The Shadow of Her Smile: “La doppia ora” (2009)

   A guest at a hotel leaps from the balcony to her death. A woman attends a speed dating ritual. A pair of budding lovers is accosted during an art heist. A woman begins seeing the phantom images of a dead lover. Is it a mystery? A romantic drama? A crime thriller? A supernatural horror? Actually, a bit of all four. One of the most intriguing elements of “La doppia ora” (“The Double Hour”) is it’s willingness to explore the power of perception, not only in how only how one views the world objectively, but how even a casual reference may stimulate a dramatic shift in one’s perception, imparting the most innocent occurrences with a sudden dramatic urgency.

   Sonia, a maid in a hotel, is cleaning a bathroom when the occupant plunges out the window to her death. Later, Sonia (Kseniya Rappoport) is seen exchanging forced friendly banalities at a speed dating session until she is paired with Guido (Filippo Timi), a favored client of the session’s director Marisa (Lucia Poli), to whom Sonia feels attracted to due to his weary, realistic views of this artificial dating process and by his small but telling insights. They develop a friendship, during which Sonia discovers Guido is an ex-policeman now working as a private security guard.  To reveal more would severely diminish the skillfully constructed script by Alessandro Fabbri, Ludoviza Rampoldi and Stefano Sardo which sinuously interweaves several threads of exposition that will later intersect in ways which will question their reality, not only in terms of the individual character’s viewpoint tainted by neurotic fears fueling guilt and irrational behavior, but also in how we as the viewers sift through the clues of a supposedly objectively presented viewpoint.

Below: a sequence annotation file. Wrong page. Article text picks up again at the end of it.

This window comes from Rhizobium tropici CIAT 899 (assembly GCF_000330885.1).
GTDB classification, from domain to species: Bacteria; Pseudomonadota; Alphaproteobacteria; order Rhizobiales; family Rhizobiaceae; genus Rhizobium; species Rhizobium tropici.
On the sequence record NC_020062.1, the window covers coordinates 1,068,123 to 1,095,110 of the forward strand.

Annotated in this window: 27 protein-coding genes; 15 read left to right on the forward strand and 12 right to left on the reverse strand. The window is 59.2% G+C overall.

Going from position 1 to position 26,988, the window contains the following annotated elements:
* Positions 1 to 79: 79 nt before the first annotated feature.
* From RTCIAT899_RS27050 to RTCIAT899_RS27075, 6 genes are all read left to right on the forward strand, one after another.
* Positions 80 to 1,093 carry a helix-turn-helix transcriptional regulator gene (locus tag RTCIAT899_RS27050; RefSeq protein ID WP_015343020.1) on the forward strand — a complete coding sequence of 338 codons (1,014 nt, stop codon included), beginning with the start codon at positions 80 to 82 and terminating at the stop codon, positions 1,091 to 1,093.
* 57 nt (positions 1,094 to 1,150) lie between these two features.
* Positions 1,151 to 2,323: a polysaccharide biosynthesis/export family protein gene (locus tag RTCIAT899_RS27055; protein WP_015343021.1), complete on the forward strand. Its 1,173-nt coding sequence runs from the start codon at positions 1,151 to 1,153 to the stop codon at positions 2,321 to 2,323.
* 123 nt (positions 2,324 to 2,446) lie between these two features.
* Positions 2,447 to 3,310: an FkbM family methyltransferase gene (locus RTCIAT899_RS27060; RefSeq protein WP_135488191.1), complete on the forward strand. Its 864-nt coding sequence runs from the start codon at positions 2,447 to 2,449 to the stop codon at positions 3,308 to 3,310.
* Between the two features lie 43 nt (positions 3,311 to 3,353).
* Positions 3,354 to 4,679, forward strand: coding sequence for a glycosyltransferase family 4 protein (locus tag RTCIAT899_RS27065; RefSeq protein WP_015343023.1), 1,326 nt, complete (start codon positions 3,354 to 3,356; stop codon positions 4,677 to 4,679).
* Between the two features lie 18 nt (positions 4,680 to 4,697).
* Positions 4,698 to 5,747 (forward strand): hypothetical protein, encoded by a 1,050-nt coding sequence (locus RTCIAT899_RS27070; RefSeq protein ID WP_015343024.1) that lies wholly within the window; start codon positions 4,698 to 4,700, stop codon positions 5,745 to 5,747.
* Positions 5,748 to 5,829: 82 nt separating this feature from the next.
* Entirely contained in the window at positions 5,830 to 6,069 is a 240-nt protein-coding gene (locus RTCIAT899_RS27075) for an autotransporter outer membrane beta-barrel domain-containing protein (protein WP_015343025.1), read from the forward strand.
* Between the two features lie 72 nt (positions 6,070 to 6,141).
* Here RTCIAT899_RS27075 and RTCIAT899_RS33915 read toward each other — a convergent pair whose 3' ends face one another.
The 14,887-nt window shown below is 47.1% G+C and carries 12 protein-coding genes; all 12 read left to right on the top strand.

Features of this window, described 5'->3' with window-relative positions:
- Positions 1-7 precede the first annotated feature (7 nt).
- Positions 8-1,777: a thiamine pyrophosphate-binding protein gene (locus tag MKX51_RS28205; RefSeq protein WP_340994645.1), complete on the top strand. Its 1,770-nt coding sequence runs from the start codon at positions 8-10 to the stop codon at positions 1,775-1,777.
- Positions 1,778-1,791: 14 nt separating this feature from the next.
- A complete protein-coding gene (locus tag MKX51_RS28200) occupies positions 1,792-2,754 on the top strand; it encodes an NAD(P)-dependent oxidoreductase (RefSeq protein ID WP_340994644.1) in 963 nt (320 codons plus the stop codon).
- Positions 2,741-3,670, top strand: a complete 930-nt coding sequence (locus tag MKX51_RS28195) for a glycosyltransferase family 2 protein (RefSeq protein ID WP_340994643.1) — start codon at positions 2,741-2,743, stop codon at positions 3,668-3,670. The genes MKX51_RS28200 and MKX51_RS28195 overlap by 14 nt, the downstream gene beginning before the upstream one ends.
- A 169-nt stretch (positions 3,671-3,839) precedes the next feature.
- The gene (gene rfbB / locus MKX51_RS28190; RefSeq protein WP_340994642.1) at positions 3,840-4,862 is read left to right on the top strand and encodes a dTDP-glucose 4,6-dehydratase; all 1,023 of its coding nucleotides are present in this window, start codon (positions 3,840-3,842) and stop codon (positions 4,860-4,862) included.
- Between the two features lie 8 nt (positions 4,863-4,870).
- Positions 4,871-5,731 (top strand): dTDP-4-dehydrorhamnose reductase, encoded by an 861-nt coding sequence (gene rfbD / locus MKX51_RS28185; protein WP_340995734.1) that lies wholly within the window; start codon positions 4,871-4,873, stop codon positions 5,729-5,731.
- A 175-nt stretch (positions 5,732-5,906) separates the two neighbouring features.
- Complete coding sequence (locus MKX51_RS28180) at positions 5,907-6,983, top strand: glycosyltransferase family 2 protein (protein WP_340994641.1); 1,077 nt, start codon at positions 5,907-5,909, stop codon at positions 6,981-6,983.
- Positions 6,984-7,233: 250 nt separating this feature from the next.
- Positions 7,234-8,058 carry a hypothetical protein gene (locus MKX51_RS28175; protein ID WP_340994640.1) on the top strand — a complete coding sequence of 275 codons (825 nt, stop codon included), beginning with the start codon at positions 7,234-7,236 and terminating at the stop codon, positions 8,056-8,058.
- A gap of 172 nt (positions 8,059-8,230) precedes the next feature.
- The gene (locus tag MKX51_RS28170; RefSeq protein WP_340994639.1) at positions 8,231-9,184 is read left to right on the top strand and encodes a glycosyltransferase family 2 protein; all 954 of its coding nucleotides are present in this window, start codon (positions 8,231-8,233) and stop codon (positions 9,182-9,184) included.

To read the complete review, click the link here to: http://chandlerswainreviews,wordpress,com/cinema-italiano/

About chandlerswainreviews

I've been a puppet, a pirate, a pauper, a poet, a pawn and a king, not necessarily in that order. My first major movie memory was being at the drive-in at about 1 1/2 yrs. old seeing "Sayonara" so I suppose an interest in film was inevitable. (For those scoring at home- good for you- I wasn't driving that evening, so no need to alert authorities.)Writer, critic and confessed spoiler of women, as I have a tendency to forget to put them back in the refrigerator. My apologies.
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